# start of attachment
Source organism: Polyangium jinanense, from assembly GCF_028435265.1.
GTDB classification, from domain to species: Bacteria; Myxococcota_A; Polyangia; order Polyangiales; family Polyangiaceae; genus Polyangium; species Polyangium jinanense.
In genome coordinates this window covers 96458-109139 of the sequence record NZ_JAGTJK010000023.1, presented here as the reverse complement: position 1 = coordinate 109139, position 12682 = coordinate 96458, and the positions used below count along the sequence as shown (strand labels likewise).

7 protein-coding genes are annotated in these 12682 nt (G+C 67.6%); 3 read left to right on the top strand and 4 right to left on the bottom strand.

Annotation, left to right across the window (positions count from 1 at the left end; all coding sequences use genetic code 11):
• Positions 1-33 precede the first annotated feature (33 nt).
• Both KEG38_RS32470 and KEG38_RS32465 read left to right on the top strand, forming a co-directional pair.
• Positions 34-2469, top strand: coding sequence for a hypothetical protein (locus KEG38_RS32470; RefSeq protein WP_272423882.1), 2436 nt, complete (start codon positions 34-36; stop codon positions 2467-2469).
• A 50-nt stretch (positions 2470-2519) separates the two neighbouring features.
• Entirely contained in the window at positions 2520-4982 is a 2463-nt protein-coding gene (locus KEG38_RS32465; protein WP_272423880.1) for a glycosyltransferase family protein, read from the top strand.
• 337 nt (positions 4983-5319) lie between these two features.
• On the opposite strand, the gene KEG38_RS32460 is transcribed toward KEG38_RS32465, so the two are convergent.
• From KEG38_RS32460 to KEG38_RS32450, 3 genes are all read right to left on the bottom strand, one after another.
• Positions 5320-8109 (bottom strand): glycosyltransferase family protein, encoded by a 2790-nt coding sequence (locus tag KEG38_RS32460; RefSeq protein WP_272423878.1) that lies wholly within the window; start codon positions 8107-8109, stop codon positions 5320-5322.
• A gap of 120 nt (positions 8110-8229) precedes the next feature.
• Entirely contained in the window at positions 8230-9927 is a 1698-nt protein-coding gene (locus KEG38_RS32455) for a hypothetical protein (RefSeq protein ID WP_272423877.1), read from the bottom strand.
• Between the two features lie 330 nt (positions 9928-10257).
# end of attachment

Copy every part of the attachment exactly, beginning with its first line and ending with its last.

Source organism: Polyangium jinanense, from assembly GCF_028435265.1.
GTDB classification, from domain to species: Bacteria; Myxococcota_A; Polyangia; order Polyangiales; family Polyangiaceae; genus Polyangium; species Polyangium jinanense.
In genome coordinates this window covers 96458-109139 of the sequence record NZ_JAGTJK010000023.1, presented here as the reverse complement: position 1 = coordinate 109139, position 12682 = coordinate 96458, and the positions used below count along the sequence as shown (strand labels likewise).

7 protein-coding genes are annotated in these 12682 nt (G+C 67.6%); 3 read left to right on the top strand and 4 right to left on the bottom strand.

Annotation, left to right across the window (positions count from 1 at the left end; all coding sequences use genetic code 11):
• Positions 1-33 precede the first annotated feature (33 nt).
• Both KEG38_RS32470 and KEG38_RS32465 read left to right on the top strand, forming a co-directional pair.
• Positions 34-2469, top strand: coding sequence for a hypothetical protein (locus KEG38_RS32470; RefSeq protein WP_272423882.1), 2436 nt, complete (start codon positions 34-36; stop codon positions 2467-2469).
• A 50-nt stretch (positions 2470-2519) separates the two neighbouring features.
• Entirely contained in the window at positions 2520-4982 is a 2463-nt protein-coding gene (locus KEG38_RS32465; protein WP_272423880.1) for a glycosyltransferase family protein, read from the top strand.
• 337 nt (positions 4983-5319) lie between these two features.
• On the opposite strand, the gene KEG38_RS32460 is transcribed toward KEG38_RS32465, so the two are convergent.
• From KEG38_RS32460 to KEG38_RS32450, 3 genes are all read right to left on the bottom strand, one after another.
• Positions 5320-8109 (bottom strand): glycosyltransferase family protein, encoded by a 2790-nt coding sequence (locus tag KEG38_RS32460; RefSeq protein WP_272423878.1) that lies wholly within the window; start codon positions 8107-8109, stop codon positions 5320-5322.
• A gap of 120 nt (positions 8110-8229) precedes the next feature.
• Entirely contained in the window at positions 8230-9927 is a 1698-nt protein-coding gene (locus KEG38_RS32455) for a hypothetical protein (RefSeq protein ID WP_272423877.1), read from the bottom strand.
• Between the two features lie 330 nt (positions 9928-10257).